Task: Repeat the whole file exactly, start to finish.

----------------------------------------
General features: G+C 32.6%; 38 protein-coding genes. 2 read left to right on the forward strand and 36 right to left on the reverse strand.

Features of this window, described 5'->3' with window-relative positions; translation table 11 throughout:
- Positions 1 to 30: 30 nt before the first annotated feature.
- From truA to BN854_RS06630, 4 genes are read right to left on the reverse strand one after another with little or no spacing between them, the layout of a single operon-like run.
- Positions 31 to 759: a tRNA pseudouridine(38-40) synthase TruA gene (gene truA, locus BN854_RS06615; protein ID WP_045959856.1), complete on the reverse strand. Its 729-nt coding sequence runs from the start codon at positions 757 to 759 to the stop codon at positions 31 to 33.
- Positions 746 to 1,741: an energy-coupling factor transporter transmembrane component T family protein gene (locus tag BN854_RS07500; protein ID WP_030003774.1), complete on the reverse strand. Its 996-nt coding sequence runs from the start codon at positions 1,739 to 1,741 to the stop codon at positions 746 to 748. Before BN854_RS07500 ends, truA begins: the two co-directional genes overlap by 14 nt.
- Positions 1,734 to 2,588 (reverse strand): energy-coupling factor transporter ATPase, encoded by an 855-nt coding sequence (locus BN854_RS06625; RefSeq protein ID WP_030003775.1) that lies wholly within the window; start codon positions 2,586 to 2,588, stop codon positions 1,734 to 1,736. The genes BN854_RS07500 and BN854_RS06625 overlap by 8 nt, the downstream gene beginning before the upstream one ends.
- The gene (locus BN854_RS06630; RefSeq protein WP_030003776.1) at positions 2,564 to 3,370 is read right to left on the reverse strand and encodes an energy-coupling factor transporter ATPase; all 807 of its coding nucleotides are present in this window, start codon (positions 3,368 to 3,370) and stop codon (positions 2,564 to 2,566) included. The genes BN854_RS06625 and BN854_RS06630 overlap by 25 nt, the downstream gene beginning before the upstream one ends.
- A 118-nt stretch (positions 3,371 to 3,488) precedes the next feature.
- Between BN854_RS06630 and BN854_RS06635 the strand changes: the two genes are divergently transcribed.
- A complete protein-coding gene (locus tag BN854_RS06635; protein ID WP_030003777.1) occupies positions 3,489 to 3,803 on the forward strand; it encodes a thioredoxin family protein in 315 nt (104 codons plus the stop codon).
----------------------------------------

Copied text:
General features: G+C 32.6%; 38 protein-coding genes. 2 read left to right on the forward strand and 36 right to left on the reverse strand.

Features of this window, described 5'->3' with window-relative positions; translation table 11 throughout:
- Positions 1 to 30: 30 nt before the first annotated feature.
- From truA to BN854_RS06630, 4 genes are read right to left on the reverse strand one after another with little or no spacing between them, the layout of a single operon-like run.
- Positions 31 to 759: a tRNA pseudouridine(38-40) synthase TruA gene (gene truA, locus BN854_RS06615; protein ID WP_045959856.1), complete on the reverse strand. Its 729-nt coding sequence runs from the start codon at positions 757 to 759 to the stop codon at positions 31 to 33.
- Positions 746 to 1,741: an energy-coupling factor transporter transmembrane component T family protein gene (locus tag BN854_RS07500; protein ID WP_030003774.1), complete on the reverse strand. Its 996-nt coding sequence runs from the start codon at positions 1,739 to 1,741 to the stop codon at positions 746 to 748. Before BN854_RS07500 ends, truA begins: the two co-directional genes overlap by 14 nt.
- Positions 1,734 to 2,588 (reverse strand): energy-coupling factor transporter ATPase, encoded by an 855-nt coding sequence (locus BN854_RS06625; RefSeq protein ID WP_030003775.1) that lies wholly within the window; start codon positions 2,586 to 2,588, stop codon positions 1,734 to 1,736. The genes BN854_RS07500 and BN854_RS06625 overlap by 8 nt, the downstream gene beginning before the upstream one ends.
- The gene (locus BN854_RS06630; RefSeq protein WP_030003776.1) at positions 2,564 to 3,370 is read right to left on the reverse strand and encodes an energy-coupling factor transporter ATPase; all 807 of its coding nucleotides are present in this window, start codon (positions 3,368 to 3,370) and stop codon (positions 2,564 to 2,566) included. The genes BN854_RS06625 and BN854_RS06630 overlap by 25 nt, the downstream gene beginning before the upstream one ends.
- A 118-nt stretch (positions 3,371 to 3,488) precedes the next feature.
- Between BN854_RS06630 and BN854_RS06635 the strand changes: the two genes are divergently transcribed.
- A complete protein-coding gene (locus tag BN854_RS06635; protein ID WP_030003777.1) occupies positions 3,489 to 3,803 on the forward strand; it encodes a thioredoxin family protein in 315 nt (104 codons plus the stop codon).